After several reports of injuries and safety warnings, Health Canada has announced it will investigate the safety of wire-bristle brushes used to clean barbecues. But if you don’t want to wait for the results of that risk assessment, there are some alternatives on the market to help clean your grill.

Robert Russo knows just how painful it is to swallow a wire BBQ brush bristle.

“It felt like somebody shot me in the gut,” said Russo, “I’ve never experienced pain like that, I digested the wire, and it got to my lower intestine and pierced it.”

Two years ago, Kim Schellenberg also ate a wire bristle attached to her burger.

“The pain was enough to drop me to my knees,” she said.

For years, doctors have warned about the risks of using these metal wire brushes. Now Health Canada is investigating their safety and whether they should be sold. It's a move that may have you re-thinking your grilling routine and looking into other options.

From wooden paddles to stainless steel scrubbers to high temperature silicone brushes, Kerrisdale Lumber sells a lot BBQ gear.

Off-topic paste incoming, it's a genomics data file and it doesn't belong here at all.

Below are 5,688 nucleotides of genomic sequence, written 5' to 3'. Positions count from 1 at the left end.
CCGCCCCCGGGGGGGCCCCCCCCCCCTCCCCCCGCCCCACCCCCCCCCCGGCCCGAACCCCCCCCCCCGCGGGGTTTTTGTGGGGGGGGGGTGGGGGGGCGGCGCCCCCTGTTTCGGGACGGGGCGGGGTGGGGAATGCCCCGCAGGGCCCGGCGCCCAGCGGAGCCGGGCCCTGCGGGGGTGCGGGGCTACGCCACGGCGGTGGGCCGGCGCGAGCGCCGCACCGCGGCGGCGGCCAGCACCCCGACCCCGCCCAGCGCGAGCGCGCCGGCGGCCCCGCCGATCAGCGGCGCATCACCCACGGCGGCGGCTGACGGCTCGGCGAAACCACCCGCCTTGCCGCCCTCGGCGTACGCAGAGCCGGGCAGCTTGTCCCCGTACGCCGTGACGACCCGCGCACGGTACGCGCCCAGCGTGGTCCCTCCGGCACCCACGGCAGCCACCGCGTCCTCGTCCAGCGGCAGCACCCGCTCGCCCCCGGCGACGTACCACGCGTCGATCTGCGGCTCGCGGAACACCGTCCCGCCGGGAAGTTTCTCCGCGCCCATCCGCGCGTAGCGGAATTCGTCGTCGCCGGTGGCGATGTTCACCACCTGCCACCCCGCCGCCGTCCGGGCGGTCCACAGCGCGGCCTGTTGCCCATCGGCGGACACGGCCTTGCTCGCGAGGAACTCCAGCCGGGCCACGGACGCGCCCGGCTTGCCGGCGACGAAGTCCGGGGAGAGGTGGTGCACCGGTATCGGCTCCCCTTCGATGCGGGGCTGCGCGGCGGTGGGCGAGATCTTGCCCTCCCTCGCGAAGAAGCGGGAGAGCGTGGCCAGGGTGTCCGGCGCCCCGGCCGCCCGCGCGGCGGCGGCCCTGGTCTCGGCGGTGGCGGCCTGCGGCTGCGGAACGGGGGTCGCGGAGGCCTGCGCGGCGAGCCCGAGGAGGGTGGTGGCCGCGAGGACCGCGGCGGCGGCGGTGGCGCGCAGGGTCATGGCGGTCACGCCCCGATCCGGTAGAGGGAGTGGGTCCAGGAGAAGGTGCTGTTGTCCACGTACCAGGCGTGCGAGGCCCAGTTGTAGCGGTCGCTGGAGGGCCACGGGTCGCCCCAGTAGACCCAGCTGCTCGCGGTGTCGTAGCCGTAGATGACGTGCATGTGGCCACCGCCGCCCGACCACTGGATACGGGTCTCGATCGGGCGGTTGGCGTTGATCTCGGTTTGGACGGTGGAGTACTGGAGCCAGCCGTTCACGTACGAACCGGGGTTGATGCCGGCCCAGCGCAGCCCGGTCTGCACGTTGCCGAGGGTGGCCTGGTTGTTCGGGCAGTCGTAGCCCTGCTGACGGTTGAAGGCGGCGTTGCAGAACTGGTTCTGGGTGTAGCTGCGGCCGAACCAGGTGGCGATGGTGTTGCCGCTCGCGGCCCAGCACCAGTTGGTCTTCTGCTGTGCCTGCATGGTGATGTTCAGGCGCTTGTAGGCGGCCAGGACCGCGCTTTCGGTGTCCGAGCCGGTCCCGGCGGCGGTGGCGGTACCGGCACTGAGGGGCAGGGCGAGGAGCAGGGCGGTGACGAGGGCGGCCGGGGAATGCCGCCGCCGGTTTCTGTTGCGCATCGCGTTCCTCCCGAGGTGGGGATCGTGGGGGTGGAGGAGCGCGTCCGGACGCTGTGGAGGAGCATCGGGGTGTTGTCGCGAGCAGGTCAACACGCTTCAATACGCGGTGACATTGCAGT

"We've been definitely selling a lot of non-bristle brushes lately," said Lyle Perry, VP of operations.

But you don't necessarily have to get rid of your bristle brush either. Perry suggests just staying away from discount store products.

"I would definitely choose a reputable brand like Napolean or Weber if you're going to go with a bristle brush," he explained.

And replace your brush every couple of years or once you notice your brush is looking worn.

Another option is self-cleaning your barbeque using tinfoil. You can do that by covering your grill with foil, shiny side down. Turn your barbeque on high for 20-30 minutes to cook off any debris. You then turn off your grill, let it cool, and brush away any ash with a dry rag.

But Consumer Reports says using this method to clean can cause flare ups and manufacturers don’t necessarily recommend it, so be extra cautious.

Health Canada’s risk assessment is expected to wrap up in August.